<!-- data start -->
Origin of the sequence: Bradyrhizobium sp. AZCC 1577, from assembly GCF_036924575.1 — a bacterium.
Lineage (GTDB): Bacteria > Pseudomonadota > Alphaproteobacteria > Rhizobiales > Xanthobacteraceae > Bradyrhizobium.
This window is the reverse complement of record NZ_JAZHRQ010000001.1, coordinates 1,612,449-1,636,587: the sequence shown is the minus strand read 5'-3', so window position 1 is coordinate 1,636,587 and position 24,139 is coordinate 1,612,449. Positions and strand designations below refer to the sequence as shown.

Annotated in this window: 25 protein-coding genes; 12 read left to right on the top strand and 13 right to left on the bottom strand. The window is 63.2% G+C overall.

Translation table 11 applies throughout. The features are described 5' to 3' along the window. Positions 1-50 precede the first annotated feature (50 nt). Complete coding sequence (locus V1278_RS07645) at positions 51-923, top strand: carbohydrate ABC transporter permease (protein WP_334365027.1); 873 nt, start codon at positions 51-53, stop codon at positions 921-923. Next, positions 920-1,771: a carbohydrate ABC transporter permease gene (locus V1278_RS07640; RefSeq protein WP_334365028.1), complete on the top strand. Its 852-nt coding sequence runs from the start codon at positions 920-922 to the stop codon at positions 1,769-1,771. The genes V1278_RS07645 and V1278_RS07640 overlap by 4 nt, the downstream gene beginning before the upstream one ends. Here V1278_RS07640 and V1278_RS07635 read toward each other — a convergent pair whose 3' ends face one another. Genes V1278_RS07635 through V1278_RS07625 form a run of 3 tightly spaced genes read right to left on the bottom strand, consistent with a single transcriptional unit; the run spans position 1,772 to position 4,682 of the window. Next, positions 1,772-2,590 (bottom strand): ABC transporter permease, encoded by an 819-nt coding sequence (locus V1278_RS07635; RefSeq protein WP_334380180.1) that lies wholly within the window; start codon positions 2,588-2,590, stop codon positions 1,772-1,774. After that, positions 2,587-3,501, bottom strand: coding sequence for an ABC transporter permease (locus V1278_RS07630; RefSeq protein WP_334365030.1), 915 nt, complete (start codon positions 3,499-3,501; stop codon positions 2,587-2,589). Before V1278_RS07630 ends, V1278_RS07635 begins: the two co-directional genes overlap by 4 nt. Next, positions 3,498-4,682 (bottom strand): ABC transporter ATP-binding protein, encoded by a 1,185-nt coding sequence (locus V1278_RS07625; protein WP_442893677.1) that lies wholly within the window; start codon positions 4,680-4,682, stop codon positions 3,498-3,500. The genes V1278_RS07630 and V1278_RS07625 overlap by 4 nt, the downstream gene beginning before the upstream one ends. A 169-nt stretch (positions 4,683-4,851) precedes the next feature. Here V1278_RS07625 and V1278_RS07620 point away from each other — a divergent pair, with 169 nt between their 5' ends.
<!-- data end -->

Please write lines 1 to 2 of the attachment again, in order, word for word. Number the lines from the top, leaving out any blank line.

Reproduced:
Origin of the sequence: Bradyrhizobium sp. AZCC 1577, from assembly GCF_036924575.1 — a bacterium.
Lineage (GTDB): Bacteria > Pseudomonadota > Alphaproteobacteria > Rhizobiales > Xanthobacteraceae > Bradyrhizobium.